Strelka graduate’s story of becoming a Dragon castle architect
I’ve always been looking for multidisciplinary environment to work in. That’s where my dream of working for Pentagram Design sprang from. Pentagram is a large international design studio specializing in graphic design, identity, architecture, interiors and products. They have offices in New York, San Francisco, Austin and Berlin with head office in London where I was lucky to work. The studio currently comprises 19 partners, each managing a team of designers. I worked for William Russel doing interiors and architecture for such brands as, for example, Alexander McQueen, Margaret Howell, Tantrum, Drakes and Cass Art. The offbeat tasks at Pentagram inspired me to search for something new and outstanding and that was how I decided to apply to Strelka.
I did my final research at Another Place studio. In my project entitled Country of Punishment I explored the spatial characteristics of prisons, their social implications, and the patterns of cohabitation formed within and around prisons. At Strelka I’ve learned to cover whatever new for me quickly and sum up all the information required for the following work on design. Studying at Strelka has triggered my personal growth and made me feel like creating again.
Soon after my graduation Timur Bekmambetov (director, screenwriter and producer of Night Watch, Wanted and Abraham Lincoln: Vampire Hunter – Ed.) called Strelka KB to find young architects for his new movie Dragon. I happened to be among the architects whose ideas Bekmambetov found interesting, so I was hired.
When I joined Bazelevs production crew and CG Factory they had some draft script versions but nothing really confirmed and were ready to experiment, which allowed me to influence the interior component of the movie. According to the plot, we had to create two worlds contrasting each other: an 8th-century settlement somewhere in the North and a warm exotic island, somehow reminiscent of Thailand, where the Dragon would live. We paid special attention to the Dragon castle. The director wanted us to combine various styles of architecture with the natural world to create a unique fictional location where the skull of the long gone dragon would become a functional part of the interior to help the viewers fully understand the lead character.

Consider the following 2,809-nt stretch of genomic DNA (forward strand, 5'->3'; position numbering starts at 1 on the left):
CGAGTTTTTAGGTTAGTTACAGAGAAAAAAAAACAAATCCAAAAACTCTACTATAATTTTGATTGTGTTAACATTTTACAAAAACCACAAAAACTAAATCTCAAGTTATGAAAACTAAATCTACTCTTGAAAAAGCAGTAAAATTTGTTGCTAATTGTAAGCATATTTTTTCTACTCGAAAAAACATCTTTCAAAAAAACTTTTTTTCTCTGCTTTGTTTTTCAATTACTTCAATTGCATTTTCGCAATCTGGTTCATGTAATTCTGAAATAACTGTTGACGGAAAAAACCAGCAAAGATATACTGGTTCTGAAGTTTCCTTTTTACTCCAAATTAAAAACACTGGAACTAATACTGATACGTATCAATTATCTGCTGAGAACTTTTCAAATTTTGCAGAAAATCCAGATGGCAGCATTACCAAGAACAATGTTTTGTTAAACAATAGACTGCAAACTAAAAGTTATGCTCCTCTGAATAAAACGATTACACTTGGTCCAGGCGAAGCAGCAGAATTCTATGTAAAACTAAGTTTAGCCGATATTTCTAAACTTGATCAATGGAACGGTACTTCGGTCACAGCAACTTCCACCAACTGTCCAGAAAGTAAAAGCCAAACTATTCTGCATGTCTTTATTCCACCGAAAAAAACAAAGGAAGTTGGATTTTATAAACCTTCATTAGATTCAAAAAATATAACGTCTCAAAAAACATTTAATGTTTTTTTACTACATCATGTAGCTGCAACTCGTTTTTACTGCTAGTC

We began with a study of skulls of mammals, reptiles and fish as the final thing had to comprise the features of the dragon’s ancestors. We went through anatomy books and veterinary studies, contacted paleontologists and even autopsists and finally ended up with a huge photo and model gallery including even Xrays and MRI scans. We also bought a few skulls: deer skulls, a giraffe and a crocodile skull. All of them legally!
Then we made photogrammetric scans of those skulls in our office and tried adjusting them so that they would coalesce. We finally created a model looking almost like a real dragon skull. It was indeed a challenge as people are sensitive to everything artificial and unnatural and our goal was to be photorealistic. Dragon team consisted of the most talented concept artists in Moscow: Dmitry Dubinsky, Valery Zrazhevsky, Stas Lebedev, Elena Zemtsova and Olga Antonenko. We were supported by multi-skilled director and storyboard artist Indar Dzhendubaev and creative producer of the picture Igor Tsay. Our job was crucial both on the set, as we helped to create set design as well as to choose shooting locations, rocks in the background and light, and during postproduction.
The movie is 80% visual effects, the remaining 20% is location shooting in Bulgarian caves and studio stages in Moscow where the actors and props were filmed. That is why we needed to create a photorealistic picture which would not distract the viewer from the plot and blur the lines between imaginary world and reality. A vivid example of how we combined footage and CG graphics is the interiors of the Dragon castle. Miroslava’s (the lead character – Ed.) room (built by Grigory Pushkin, the production manager) was filmed in a Moscow's pavilion.
According to our set design, the dragon tooth the characters jumped from was also a Moscow set-dressing, but the fireplace hall with the tent and the ship was filmed in a cave near Lukovit, Bulgaria. And eventually all these parts were naturally incorporated into a single set of the Dragon’s lair.
It was the very first time I worked in the film industry. And I was fascinated. I have not only got acquainted with filming, but also got to know the secrets of postproduction which turned out to be a time-consuming and filigree process with dozens of people involved. I became a Dragon castle architect and fell absolutely in love with filmmaking. Cinema gives me the opportunity of personal and professional fulfillment and I feel like staying here. At the moment I work at CG Factory as an art director on the Air Crew movie remake which is to be released in April, 2016.